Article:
field represents a faithful believer coming home at the end of a day of faithful
service, a conclusion that appears to be confirmed by his being an Ephraimite, for as
already noted, Ephraim speaks of fruitfulness. His sojourning at Gibeah, which we have taken, in the present
context, to represent the separation impelled by pride or asceticism, is the sad, but
nonetheless true, announcement that many a faithful believer today has to sojourn in
just such an assembly.
Benjamin means son of the right hand, its being said that the men of the place
were Benjamites, is the symbolic declaration, that in spite of their terrible
condition, they represent true believers, and show us therefore just how far a
genuine believer can fall.
“And when he had lifted up his eyes, he saw a wayfaring man in the street of
the city: and the old man said, Whither goest thou? and whence comest thou?”
much God would teach us in connection with the old man’s questions! First, he had a concern for the stranger.
Do we have any concern for the “strangers” who cross our paths every day?
Does it matter to us that most of them are on their way to hell, and need to
be warned, and pointed to the Savior? How
long is it since we asked someone, “Whither goest thou?”
The fate of men was of paramount concern to Christ, and should be also to us.
whence comest thou?” Where a man is
going is inseparably linked with where he is coming from, for the truth is that all
of us come from Adam, in whom all die, and are therefore going to hell and the lake
of fire. But most men are unaware of
either their origin or their end, and they need to be told.
That is the whole purpose of the Gospel.
Levite, however, represents one already saved, but he was still in need of ministry,
and so is every other believer. Do we
have any concern for our brethren, or are we indifferent to their needs?
The truth is that in many assemblies, Christians know very little about the
needs of their brethren and sisters. Some
of them are in desperate need of our ministry.
“And he said unto him, We are passing from Bethlehem-judah toward the side
of mount Ephraim; from thence am I: and I went to Bethlehem-judah, but I am now going
to the house of the Lord; and there is no man that receiveth me to house.”
another context, this would have been good, for his going from the place that speaks
of bread and praise, to the place that speaks of fruitfulness, is the spiritual
ideal. But as noted already, this
present context is bad. In an apostate
Israel the place of bread and praise had degenerated into the place of mere worldly
ease and pleasure. There was neither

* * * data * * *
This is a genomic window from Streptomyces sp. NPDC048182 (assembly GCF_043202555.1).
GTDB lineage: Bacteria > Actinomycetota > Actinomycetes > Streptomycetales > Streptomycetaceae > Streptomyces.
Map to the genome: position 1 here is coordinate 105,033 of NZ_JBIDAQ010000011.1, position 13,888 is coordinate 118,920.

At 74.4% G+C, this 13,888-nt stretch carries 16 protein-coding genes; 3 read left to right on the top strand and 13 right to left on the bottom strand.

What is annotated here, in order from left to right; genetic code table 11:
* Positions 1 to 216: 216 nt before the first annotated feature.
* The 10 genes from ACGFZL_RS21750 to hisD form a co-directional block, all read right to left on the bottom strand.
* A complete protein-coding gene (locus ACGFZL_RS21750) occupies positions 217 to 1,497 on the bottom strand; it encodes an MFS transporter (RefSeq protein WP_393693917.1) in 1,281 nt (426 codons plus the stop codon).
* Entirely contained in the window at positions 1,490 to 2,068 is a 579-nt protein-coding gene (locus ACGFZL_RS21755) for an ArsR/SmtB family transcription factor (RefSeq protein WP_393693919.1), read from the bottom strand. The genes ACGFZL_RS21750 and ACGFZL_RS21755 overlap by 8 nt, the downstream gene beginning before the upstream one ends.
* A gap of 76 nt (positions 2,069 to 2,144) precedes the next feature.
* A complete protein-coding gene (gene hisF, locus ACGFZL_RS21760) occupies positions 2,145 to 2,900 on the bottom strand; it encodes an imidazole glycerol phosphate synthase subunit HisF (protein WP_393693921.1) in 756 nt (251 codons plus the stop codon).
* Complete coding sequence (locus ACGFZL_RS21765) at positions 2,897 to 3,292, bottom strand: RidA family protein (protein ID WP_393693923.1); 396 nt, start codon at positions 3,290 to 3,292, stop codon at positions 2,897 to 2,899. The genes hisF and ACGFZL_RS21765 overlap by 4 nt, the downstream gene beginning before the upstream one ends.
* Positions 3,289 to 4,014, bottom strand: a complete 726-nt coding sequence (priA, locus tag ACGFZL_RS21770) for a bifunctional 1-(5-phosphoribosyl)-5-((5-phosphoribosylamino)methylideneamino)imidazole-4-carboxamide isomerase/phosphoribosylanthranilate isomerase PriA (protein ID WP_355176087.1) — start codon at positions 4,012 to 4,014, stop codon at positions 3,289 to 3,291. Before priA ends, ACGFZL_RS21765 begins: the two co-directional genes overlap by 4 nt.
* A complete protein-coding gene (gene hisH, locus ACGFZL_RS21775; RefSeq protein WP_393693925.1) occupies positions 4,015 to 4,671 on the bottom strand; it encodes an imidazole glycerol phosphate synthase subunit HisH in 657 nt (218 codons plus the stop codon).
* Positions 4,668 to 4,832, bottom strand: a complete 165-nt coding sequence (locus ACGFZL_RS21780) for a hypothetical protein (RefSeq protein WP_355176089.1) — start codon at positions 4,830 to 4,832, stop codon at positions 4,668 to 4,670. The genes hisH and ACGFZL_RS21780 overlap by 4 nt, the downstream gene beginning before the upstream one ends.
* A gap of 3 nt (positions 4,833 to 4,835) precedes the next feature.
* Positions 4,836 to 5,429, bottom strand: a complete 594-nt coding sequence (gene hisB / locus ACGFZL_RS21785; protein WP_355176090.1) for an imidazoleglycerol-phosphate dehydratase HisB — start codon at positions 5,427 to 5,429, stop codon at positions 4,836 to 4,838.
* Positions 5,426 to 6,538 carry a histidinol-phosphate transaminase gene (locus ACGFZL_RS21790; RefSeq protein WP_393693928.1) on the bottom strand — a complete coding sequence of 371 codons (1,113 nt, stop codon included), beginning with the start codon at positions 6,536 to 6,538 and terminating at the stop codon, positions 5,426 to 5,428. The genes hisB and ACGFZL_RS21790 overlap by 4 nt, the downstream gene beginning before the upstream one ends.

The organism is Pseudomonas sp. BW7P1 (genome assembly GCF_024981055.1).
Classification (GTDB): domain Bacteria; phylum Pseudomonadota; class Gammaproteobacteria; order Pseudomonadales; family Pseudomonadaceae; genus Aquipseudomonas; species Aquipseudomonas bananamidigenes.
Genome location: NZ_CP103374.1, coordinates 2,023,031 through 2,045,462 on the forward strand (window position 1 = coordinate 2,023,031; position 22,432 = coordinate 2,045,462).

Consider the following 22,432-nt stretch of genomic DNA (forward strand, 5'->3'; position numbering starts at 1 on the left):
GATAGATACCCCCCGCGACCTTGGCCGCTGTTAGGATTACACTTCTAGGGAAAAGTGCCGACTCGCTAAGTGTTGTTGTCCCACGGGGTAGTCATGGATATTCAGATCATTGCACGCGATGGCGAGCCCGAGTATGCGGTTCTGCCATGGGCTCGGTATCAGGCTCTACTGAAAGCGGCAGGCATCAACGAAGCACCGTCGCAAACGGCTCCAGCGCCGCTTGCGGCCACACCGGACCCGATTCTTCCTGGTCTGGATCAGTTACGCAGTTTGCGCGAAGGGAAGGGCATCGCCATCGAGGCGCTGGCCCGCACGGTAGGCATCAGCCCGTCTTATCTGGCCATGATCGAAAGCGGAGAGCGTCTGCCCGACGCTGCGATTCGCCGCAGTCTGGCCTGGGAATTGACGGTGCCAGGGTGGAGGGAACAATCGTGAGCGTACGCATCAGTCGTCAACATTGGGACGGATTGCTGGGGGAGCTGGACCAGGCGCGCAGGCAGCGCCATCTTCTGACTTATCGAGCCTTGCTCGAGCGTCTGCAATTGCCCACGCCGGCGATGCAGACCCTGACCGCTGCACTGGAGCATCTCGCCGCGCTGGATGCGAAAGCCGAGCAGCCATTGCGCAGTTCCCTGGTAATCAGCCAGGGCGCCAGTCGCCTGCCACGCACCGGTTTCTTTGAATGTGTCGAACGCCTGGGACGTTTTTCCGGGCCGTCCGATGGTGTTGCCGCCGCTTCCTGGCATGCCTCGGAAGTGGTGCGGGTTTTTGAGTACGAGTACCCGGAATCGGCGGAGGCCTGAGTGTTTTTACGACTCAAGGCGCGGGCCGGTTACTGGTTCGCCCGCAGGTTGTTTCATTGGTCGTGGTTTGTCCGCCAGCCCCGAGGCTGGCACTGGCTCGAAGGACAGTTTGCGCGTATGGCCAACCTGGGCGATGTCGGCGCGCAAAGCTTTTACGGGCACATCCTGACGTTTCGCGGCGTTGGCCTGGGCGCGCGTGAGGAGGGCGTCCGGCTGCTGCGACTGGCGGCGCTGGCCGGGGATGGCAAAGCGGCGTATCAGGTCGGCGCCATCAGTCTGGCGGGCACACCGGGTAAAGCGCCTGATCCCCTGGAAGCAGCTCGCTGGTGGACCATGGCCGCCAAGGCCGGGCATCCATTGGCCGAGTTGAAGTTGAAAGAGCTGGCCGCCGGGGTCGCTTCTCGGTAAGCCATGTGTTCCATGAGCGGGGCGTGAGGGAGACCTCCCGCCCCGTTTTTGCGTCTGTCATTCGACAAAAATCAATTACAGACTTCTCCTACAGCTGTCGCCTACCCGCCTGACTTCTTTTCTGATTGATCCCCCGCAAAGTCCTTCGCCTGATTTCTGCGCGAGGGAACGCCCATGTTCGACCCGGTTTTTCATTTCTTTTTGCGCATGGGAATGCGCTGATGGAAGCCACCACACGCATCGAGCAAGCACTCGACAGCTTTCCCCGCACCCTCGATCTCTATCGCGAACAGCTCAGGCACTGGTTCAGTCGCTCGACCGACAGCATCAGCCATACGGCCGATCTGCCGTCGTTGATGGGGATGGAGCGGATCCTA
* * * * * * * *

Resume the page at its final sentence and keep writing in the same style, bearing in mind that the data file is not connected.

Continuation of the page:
food for the soul of man, nor praise for the heart of God.
So is it today in Christendom. As
for Ephraim, the fruitfulness was in evil, not good, and so also is it in the
professing church today.
he was going to the house of the Lord, as he claimed, is of little
consequence, for such was the state of the people that the activity associated with
that house had become an abomination to God, an empty ritual having taken the place
of obedient worship. And the fact that
he had been left to spend the night in the street, is sufficient comment on the
spiritual condition of the people. The
men of Gibeah stand indicted by their indifference, and so does many a believer, many
an assembly today.
“Yet there is both straw and provender for our asses: and there is bread and
wine also for me, and for thy handmaid, and for the young man which is with thy
servants: there is no want of anything.”
the ass represents the physical body, the straw and provender represent what is
needful for the body; while the bread and wine (symbols of the Word: bread to
nourish, wine to cheer) represent what is needful for the soul and spirit.
The sufficiency of both reminds us that no man will ever be impoverished by
ministering to the needs of others, particularly to those who are of the household of
faith, “As we have therefore opportunity, let us do good unto all men, especially
unto them who are of the household of faith” (Ga 6:10); the Lord’s assurance
being, “For whosoever shall give you a cup of water to drink in my name, because ye
belong to Christ, verily I say unto you, he shall not lose his reward” (Mk 9:41),
His further assurance being, “Inasmuch as ye have done it unto one of the least of
these my brethren, ye have done it unto me.”
“And the old man said, Peace be with thee; howsoever let all thy wants lie
upon me; only lodge not in the street.”
old man displayed both love and wisdom. He
would gladly minister to this fellow Israelite, but by using his own supplies to do
so would also lay up treasure for himself in heaven.
It is myopic economy that refuses to spend and be spent in ministering to